EVERGLADES, Fla – In a recent study by the U.S. Geological Survey, researchers examined tissue of 400 pythons captured in South Florida. The findings were surprising.
“We were quite surprised to find that while we were looking at the Burmese population in Florida, we found a small number of these animals appeared to be introgressed with Indian pythons,” said Dr. Margaret Hunter with the USGS.
In an interview with Local 10, Hunter said at least 13 snakes appeared to be genetic crossbreeds of the Burmese python and the Indian python.
Could these crossbreeds be considered “super pythons?”
Most scientists say no.
“I wouldn't go as far as saying a ‘super python.’” Hunter said. “It may give these individuals some greater potential to adapt.”
Dr. Bryan Falk, an invasive species expert at Everglades National Park, said crossbreeding of other animals and reptiles is nothing new.
“What we worry about is that they have now greater genetic variability,” Falk said.
While the USGS study did not look at what the genetic findings could mean for pythons in the Everglades, genetic variability could mean the snakes are heartier and better at surviving.
That’s not good news for the Everglades, which has already been ravaged by invasive pythons eating native mammals.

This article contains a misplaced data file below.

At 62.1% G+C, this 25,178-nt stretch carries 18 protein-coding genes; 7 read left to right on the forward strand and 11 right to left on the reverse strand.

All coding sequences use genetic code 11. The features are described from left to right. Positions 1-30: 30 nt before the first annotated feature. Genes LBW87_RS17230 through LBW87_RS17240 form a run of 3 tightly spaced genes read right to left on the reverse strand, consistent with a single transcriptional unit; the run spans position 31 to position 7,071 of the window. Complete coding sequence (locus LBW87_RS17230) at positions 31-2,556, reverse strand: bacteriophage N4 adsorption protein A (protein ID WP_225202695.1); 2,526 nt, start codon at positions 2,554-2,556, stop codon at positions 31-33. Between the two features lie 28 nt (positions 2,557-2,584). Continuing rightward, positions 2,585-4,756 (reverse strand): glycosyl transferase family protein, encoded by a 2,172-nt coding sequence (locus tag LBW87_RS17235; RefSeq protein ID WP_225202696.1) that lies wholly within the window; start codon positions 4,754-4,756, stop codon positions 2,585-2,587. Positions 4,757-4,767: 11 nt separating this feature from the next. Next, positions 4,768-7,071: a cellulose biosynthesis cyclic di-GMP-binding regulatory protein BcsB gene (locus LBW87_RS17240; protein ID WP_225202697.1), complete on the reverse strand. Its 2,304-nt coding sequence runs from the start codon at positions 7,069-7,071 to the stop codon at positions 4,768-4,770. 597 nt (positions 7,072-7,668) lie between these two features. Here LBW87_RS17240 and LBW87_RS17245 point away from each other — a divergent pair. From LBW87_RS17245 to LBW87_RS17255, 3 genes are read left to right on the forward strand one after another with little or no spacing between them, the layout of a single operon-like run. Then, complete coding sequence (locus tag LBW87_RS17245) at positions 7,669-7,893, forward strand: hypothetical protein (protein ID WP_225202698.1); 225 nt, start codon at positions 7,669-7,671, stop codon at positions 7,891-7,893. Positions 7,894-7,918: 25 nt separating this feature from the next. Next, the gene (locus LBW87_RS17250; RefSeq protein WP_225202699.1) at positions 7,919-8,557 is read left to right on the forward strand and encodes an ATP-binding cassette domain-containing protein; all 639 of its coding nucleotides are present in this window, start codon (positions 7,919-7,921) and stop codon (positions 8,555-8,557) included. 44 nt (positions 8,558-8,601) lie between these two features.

“I think it's going to take a significant amount of research and investment for us to be able to solve the problem, but I am optimistic that one day we will be able to solve it. We just need technology to advance and that one day we might have an everglades without pythons,” Falk said.
Some scientists say efforts of sanctioned python hunters, who have eliminated hundreds of snakes over the last several years, are making a small dent in the population.
Dusty Crum, also known as Wildman, said he has captured record-size snakes as part of a program started by the South Florida Water Management District.
On a recent python hunting expedition with Local 10, Crum and his crew captured a small snake in an area off U.S. 41.
Whether the slithery creature was a pure-breed Burmese python or introgressed with an Indian python was of no matter to Crum. He said he was just happy to have it out of the ecosystem.
“It’s not a monster, but it's one less snake that's eating our native animals,” Crum said.